Founder’s Note: Edition 5

“A strong economy depends on a strong middle class.” – Peter F. Drucker

Hi everyone,

I hope each of you are healthy and that the hustle and bustle of fall is a welcome change as we continue to transition through Covid. At Engage, we are putting the finishing touches on the program for our upcoming in person Summit taking place in Washington, DC on October 21st. You can read more about the Summit at the end of this edition, but if, by chance, you are in Washington on October 21st, please join us from 8am to 3pm or for a portion of the day.

The conversations promise to be unique. They will not only underscore the challenging economic realities that hold women and their families back, but also highlight potential solutions from the public and private sectors. Perhaps most significantly, it will be our pleasure to introduce you to some of the leaders who are truly working to get something done on our behalf.

We have dedicated this edition of The Thread to caregiving in recognition of the often unseen work that holds all of us together. Back in 2018, I suspected that caregiving would be the common, binding force that fueled Engage. I knew from AARP research that the majority of family caregivers are women, but nothing underscores this reality more than the numerous women who have shared their caregiving stories in just about every conversation Engage has convened. Whether with twenty women in Indiana I have never met outside of Zoom or with a group of friends at a dinner party in DC, the truth of this shared reality finally being expressed out loud sometimes brings tears and always brings a sense of unity in our lived experiences. Women are not a monolith, and we face numerous challenges to our economic security, but caregiving is just too pressing and too relatable to not be the unifying force of our rebellion for commonsense solutions.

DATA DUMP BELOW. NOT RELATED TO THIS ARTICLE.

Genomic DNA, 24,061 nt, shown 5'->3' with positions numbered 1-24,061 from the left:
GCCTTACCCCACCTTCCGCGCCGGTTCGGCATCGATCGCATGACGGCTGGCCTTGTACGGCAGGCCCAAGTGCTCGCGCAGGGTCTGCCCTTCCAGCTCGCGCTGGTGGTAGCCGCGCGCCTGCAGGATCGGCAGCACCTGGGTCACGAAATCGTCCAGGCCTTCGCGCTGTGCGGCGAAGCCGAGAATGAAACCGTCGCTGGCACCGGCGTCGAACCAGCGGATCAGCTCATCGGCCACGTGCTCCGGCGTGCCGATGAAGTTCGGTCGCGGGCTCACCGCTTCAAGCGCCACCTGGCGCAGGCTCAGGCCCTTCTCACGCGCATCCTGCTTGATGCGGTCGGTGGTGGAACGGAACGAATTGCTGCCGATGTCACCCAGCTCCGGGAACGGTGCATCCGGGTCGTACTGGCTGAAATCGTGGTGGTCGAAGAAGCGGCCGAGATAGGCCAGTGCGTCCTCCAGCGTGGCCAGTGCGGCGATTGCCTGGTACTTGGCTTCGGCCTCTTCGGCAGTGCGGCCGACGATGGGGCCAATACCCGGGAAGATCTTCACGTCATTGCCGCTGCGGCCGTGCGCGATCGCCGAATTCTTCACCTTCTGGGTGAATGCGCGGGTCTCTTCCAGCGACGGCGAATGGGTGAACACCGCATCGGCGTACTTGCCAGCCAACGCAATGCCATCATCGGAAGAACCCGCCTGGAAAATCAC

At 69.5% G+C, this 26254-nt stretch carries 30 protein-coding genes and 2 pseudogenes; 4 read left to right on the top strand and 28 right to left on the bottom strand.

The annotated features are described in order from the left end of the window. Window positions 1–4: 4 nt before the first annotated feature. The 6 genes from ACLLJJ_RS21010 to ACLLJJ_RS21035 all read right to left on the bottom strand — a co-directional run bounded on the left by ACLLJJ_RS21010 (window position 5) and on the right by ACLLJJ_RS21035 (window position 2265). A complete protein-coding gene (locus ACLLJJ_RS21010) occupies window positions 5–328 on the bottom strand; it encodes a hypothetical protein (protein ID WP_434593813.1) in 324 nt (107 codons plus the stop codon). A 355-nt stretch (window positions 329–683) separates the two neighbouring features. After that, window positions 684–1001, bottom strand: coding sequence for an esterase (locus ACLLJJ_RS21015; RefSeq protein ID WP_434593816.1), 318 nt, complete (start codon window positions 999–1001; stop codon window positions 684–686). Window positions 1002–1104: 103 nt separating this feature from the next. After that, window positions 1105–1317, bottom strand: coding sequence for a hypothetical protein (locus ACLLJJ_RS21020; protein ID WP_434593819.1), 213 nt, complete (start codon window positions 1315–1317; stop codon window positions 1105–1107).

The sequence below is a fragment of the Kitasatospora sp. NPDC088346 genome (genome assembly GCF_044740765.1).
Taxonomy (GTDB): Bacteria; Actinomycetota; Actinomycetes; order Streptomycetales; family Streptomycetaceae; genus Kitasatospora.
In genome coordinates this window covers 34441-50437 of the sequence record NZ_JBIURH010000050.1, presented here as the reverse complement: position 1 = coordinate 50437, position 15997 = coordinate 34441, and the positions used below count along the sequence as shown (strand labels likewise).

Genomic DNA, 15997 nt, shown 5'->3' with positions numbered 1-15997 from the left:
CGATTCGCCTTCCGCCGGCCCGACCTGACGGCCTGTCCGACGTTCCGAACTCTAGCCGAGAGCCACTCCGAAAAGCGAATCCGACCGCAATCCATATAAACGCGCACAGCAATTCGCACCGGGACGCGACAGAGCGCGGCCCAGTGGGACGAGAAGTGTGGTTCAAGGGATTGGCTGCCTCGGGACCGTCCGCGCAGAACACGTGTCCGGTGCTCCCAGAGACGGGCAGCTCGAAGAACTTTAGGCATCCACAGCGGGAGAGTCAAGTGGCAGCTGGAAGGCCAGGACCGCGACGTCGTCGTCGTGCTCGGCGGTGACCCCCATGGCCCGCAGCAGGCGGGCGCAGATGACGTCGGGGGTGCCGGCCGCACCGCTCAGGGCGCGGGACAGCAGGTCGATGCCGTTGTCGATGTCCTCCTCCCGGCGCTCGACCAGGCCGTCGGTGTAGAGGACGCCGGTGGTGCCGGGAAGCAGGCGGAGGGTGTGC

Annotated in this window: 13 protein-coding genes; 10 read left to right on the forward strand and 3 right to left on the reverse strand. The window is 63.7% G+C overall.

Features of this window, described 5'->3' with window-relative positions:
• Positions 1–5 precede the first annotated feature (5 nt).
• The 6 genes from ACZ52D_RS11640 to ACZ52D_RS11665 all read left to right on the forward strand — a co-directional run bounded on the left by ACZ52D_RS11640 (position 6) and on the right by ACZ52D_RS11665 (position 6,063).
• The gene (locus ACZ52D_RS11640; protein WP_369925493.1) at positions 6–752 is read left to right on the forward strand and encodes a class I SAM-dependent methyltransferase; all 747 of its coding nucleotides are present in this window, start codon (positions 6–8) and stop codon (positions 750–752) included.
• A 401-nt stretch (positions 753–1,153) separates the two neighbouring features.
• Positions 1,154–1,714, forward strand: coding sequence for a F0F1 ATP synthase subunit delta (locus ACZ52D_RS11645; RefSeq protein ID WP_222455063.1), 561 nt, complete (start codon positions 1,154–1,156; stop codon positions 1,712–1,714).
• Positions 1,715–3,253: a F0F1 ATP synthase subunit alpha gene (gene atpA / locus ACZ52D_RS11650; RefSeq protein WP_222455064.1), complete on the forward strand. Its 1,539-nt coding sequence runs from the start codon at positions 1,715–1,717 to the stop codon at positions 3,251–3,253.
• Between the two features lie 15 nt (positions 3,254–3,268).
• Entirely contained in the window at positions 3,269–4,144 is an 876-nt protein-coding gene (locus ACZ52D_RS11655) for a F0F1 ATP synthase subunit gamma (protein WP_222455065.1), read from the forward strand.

This edition lifts up a commonsense benefit for the family caregiver sponsored by Senator Joni Ernst from Iowa and Senator Michael Bennet from Colorado. The Credit for Caring Act, as it is known in Congress, offers a non-refundable tax credit for family caregivers. Senators Ernst and Bennet were generous enough to answer some questions about the legislation and their work on behalf of caregivers and their constituents. They also answer a question or two that lets us get to know them each a little better. Further down, Sophie Evans, Policy Director at Engage, writes about how the personal experience of caregiving can shape legislation and how the Credit for Caring Act would, in turn, work for caregivers if it becomes law.

But before we hear from the Senators, Nancy LeaMond, Executive Vice President and Chief Advocacy & Engagement Officer at AARP, contributes a piece that makes the financial case for why the Credit for Caring Act is so desperately needed for the family checkbook. She unmasks the economic truth that families are struggling mightily in caring for those they love most. Nancy’s leadership on this issue and more broadly her career of advocacy makes her the obvious and welcomed choice for this edition’s Engage Woman. Her work on behalf of the 38 million members who belong to AARP is well-known in Washington, DC, and its impact is felt all across our country. Her generosity to Engage at every stage of its journey thus far has made all the difference.

We finish up the caregiving edition with Lyrics with Laura, which features HAIM – a real favorite of mine as well – and their work with Artists on Call. Finally, we have a beautifully written recommendation from our new intern, Tyler Carter, who has just started her senior year at Howard University. Tyler was brave enough to join us as we prepare for the craziness of the Summit, and I am very grateful for her tireless enthusiasm for Engage and our mission.


Rachel Pearson is the Founder of Engage. You can reach her at

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Brenda Becker
Brenda Becker
2 years ago

thanks for sharing – I have been thinking a lot about what we need to do as leaders and as a nation going forward on child care

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